Friday, August 3, 2012


This is a picture of my friend's hive- at least a section of it. It shows a great deal of activity and the beginning of the production of honey.  My friend lives about 2 blocks from me but his bees do not come in my yard despite my planting wildflowers specifically for his bees to come to. 

Urban beekeeping is getting to be a rather big hobby.  Pennsylvania has a backyard beekeeping organization that helps hobby beekeepers with everything they need.  My friend and I attended a seminar back in early March and he picked up his package of bees in May and so far they have been doing well.  He has been trying to talk me to into doing honey bees, but the hobby is rather expensive so for now I will try to attract his bees to my yard and work on keeping Mason Bees which helps in the pollination aspect but does not produce honey.  They are much less expensive to keep and actually do a better job at pollination, which is really what I want for my garden.  Since this is his first year, honey will probably not be harvested, but next year for sure.  I am quite anxious to have a little and I am sure that it will help me as these bees will have collected pollen very locally that can be used as antibodies to combat any allergies I have.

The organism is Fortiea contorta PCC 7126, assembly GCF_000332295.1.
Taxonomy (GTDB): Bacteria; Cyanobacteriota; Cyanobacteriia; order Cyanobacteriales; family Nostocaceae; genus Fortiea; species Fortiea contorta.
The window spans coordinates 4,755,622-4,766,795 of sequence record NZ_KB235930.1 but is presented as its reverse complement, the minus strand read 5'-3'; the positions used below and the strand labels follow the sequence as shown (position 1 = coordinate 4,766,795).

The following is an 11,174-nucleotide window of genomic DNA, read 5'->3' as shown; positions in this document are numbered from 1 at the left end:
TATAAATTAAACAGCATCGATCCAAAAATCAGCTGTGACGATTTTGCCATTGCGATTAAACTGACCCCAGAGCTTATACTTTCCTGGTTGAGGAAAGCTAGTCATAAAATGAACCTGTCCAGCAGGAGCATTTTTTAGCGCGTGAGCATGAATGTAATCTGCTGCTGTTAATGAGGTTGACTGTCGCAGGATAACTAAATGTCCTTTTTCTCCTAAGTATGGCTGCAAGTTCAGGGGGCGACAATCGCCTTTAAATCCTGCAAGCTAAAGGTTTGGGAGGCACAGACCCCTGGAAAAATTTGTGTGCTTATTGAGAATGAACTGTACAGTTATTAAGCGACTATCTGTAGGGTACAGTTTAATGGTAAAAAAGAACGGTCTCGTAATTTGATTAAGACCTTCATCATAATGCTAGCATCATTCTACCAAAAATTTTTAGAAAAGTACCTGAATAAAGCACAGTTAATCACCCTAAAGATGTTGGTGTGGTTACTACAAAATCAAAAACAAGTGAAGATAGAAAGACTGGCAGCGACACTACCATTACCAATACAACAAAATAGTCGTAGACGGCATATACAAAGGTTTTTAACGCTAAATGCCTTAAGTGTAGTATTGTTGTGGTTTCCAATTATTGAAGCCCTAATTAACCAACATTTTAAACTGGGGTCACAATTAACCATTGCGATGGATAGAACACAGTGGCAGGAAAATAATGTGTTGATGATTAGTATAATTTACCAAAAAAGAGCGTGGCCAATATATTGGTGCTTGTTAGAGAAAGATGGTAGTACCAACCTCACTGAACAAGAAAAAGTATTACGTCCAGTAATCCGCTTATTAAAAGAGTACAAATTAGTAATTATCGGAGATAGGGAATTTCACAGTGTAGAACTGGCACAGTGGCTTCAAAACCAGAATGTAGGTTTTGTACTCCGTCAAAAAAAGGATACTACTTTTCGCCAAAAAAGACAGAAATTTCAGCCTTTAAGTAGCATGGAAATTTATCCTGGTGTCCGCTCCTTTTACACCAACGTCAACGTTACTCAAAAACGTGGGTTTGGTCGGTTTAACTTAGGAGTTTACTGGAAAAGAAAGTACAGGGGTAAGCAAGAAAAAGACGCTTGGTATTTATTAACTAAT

As we, as a nation, get more and more concerned about the environment, I hope that bees will be part of that equation and more people will consider keeping them.  Honeybees, although not really native to this county, have become a permanent part of our culture.  The part they play in our ecosystem is very important and maintaining a hive or two could mean the difference between substandard crops and excellent crops, other factors being equal.  Urban beekeeping is somewhat controversial as people in close proximity to the insects they may be allergic to can have some issues, but I think that if more people are educated on the facts of bee stings, the more accepting they will be.  The fact of the matter is that the incidence of death due to a bee sting is quite low in comparison to other causes and it is often not the honeybee that stings but another similar insect such as a wasp or hornet.  Bees are our friends and there is really nothing to be afraid of. 

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